Nationally, there were about 1.06 million abortions in 2011, a 13 percent decline from 2008. By 2011, the rate of abortions among women ages 15 to 44 was 16.9 for every thousand, the lowest such rate since 1973.
Nearly every state saw a decline from 2008 to 2011
All but six states — Alaska, Maryland, Montana, New Hampshire, West Virginia and Wyoming — saw declines in their abortion rates between 2008 and 2011.
New York, Maryland, the District of Columbia, Delaware and New Jersey were home to the highest abortion rates, at 27 to 34 abortions per thousand women. Wyoming, Mississippi, South Dakota, Kentucky and Missouri had the lowest, at one to five per thousand. But it’s important to note that those numbers only represent the state where it took place. In Wyoming, for example, more than 90 percent of abortion patients in 2009 went out of state for their operation, according to Guttmacher.
Rates were highest in the Northeast (25 abortions per thousand women), followed by the West (19), South (15) and Midwest (12).
State-passed abortion restrictions may not explain the declines
It’s unclear what’s driving the broad declines in abortion rates, but the report’s authors concluded that it’s unlikely that new restrictions are behind it.
While many states that did pass abortion restrictions from 2008 to 2011 saw declines in their abortion rates, many were relatively minor changes that wouldn’t have a measurable impact. And they found that most of those new restrictions were passed in the South and Midwest, but rates fell in the West and Northeast, too:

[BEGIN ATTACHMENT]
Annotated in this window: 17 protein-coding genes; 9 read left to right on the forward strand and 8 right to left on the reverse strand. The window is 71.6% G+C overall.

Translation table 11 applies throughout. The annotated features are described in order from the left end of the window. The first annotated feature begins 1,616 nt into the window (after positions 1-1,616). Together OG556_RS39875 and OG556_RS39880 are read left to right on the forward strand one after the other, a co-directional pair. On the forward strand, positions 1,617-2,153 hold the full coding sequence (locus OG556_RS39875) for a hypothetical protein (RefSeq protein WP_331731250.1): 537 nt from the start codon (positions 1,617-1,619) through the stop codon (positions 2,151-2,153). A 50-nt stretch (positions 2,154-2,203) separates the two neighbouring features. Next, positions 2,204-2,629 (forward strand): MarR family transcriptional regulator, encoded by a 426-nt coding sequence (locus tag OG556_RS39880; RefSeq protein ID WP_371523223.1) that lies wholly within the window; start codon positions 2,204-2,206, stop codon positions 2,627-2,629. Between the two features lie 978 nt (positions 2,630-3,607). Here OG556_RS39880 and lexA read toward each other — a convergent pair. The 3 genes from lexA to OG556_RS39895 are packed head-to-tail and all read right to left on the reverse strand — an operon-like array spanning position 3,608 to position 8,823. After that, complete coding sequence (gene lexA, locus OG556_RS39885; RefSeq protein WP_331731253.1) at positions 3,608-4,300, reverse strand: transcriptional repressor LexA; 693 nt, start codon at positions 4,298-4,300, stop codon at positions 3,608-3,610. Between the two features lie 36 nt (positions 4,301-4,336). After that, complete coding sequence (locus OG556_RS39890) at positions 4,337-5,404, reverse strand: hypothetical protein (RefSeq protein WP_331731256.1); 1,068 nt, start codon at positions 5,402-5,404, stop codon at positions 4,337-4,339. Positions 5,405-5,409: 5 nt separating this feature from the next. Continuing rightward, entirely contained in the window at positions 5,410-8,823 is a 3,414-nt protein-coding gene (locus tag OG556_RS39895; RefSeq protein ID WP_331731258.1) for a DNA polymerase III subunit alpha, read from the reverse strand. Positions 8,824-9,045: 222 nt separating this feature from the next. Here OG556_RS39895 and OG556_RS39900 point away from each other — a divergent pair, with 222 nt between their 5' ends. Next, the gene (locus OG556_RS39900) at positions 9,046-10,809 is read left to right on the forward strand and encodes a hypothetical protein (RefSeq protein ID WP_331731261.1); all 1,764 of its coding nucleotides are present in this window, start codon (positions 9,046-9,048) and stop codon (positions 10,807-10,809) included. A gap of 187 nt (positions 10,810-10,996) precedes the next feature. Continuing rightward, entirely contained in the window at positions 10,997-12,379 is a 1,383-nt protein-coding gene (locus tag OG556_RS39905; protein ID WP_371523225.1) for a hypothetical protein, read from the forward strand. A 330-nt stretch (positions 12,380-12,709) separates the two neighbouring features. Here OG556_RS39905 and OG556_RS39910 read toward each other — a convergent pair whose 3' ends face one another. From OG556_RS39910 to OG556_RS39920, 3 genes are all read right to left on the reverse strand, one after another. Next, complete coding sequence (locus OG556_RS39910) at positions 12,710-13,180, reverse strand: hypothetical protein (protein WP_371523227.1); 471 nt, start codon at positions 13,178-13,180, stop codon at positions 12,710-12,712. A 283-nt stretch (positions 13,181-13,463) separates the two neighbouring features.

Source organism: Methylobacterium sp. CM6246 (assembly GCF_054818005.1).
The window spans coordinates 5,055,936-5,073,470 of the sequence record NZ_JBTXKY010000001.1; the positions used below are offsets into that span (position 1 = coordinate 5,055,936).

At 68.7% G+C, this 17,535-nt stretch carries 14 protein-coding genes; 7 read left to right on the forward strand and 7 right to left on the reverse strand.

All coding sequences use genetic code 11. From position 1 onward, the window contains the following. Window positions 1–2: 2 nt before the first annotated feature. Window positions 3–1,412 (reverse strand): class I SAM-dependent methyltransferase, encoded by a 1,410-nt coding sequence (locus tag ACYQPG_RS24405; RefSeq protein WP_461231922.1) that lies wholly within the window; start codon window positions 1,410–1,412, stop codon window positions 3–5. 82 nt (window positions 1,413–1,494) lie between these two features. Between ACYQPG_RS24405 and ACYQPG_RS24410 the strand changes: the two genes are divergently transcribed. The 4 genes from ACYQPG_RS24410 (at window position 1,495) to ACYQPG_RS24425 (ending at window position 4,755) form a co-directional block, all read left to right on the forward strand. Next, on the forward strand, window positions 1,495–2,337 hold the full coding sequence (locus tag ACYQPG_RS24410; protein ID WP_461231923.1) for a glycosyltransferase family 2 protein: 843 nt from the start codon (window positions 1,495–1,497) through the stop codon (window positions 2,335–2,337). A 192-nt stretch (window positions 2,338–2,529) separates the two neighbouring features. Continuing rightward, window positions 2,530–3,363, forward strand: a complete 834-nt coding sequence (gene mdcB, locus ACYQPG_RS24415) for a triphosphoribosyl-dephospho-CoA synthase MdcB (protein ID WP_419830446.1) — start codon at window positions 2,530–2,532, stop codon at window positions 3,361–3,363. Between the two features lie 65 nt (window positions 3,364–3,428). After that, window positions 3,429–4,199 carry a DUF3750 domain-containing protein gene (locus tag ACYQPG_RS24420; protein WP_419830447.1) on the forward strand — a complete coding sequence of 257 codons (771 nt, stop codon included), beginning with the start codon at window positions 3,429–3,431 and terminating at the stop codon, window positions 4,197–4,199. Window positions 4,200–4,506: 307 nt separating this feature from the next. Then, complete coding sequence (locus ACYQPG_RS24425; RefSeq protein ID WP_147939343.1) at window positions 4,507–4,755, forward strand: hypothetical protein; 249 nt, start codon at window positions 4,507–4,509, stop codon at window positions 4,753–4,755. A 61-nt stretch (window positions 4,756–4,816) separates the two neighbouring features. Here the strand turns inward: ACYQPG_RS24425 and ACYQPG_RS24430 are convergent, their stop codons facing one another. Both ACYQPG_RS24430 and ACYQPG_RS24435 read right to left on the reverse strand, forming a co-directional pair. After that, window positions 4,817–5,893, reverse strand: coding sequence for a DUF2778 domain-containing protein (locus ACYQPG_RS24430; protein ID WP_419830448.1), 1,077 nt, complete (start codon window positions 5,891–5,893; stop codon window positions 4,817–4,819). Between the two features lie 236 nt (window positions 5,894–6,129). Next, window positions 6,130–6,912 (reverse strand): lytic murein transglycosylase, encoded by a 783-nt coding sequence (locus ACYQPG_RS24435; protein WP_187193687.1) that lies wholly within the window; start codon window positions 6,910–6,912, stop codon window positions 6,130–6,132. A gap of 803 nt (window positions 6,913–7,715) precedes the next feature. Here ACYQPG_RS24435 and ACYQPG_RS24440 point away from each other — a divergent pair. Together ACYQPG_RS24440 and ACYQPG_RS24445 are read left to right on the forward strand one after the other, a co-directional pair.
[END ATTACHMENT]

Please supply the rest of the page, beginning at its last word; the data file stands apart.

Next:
It is crucial to note that abortion rates decreased by larger-than-average amounts in several states that did not implement any new restrictions between 2008 and 2010, such as Illinois (18%) and Oregon (15%). So, even in states like Louisiana and Missouri, we cannot assume that the new restrictions were responsible for the decline in abortion incidence.
Looking at recent trends, the authors conclude that the declines may be driven by younger women using more contraception and using it more effectively.
The economy may have played a role, too. Couples may have postponed the decision to have kids, and serious economic uncertainty may have driven couples to use contraceptives more consistently. (The more devastating a surprise pregnancy, the less likely a couple may be to slip up, the report’s authors argue.) And studies have also shown that fertility rates dropped as unemployment rose during the Great Recession.
Local access to abortions is scarce for many women
In 27 states, more than half of women don’t have a clinic in their home county. In six states — South Dakota, Arkansas, Virginia, West Virginia, Mississippi and Wyoming — more than three in four women live in counties without clinics.
Nationally, 1,720 providers performed at least one abortion in 2011. Just more than one in three performed fewer than 30 abortions, but the majority performed 1,000 or more.
The number of providers nationally dropped 4 percent from 2008 to 2011. Nine states and D.C. saw an increase in providers, while 21 states saw declines. The remaining 20 saw no change.